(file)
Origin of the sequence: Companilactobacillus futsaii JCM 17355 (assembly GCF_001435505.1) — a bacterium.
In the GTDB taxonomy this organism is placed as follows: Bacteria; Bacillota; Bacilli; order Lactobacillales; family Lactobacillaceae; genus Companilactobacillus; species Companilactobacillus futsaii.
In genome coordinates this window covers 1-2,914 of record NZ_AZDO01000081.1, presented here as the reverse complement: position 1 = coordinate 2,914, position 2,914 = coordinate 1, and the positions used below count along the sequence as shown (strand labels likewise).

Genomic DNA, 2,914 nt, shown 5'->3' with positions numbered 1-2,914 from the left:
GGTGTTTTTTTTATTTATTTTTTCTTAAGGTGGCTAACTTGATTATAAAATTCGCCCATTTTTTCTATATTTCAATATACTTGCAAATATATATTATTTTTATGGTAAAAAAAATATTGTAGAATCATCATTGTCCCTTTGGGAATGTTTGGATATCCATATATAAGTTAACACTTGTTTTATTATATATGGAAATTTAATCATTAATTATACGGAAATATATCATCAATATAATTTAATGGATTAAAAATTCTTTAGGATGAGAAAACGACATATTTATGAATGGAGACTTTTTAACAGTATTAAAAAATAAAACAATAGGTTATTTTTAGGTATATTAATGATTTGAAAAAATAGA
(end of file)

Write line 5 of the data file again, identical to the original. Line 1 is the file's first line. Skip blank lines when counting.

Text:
GGTGTTTTTTTTATTTATTTTTTCTTAAGGTGGCTAACTTGATTATAAAATTCGCCCATTTTTTCTATATTTCAATATACTTGCAAATATATATTATTTTTATGGTAAAAAAAATATTGTAGAATCATCATTGTCCCTTTGGGAATGTTTGGATATCCATATATAAGTTAACACTTGTTTTATTATATATGGAAATTTAATCATTAATTATACGGAAATATATCATCAATATAATTTAATGGATTAAAAATTCTTTAGGATGAGAAAACGACATATTTATGAATGGAGACTTTTTAACAGTATTAAAAAATAAAACAATAGGTTATTTTTAGGTATATTAATGATTTGAAAAAATAGA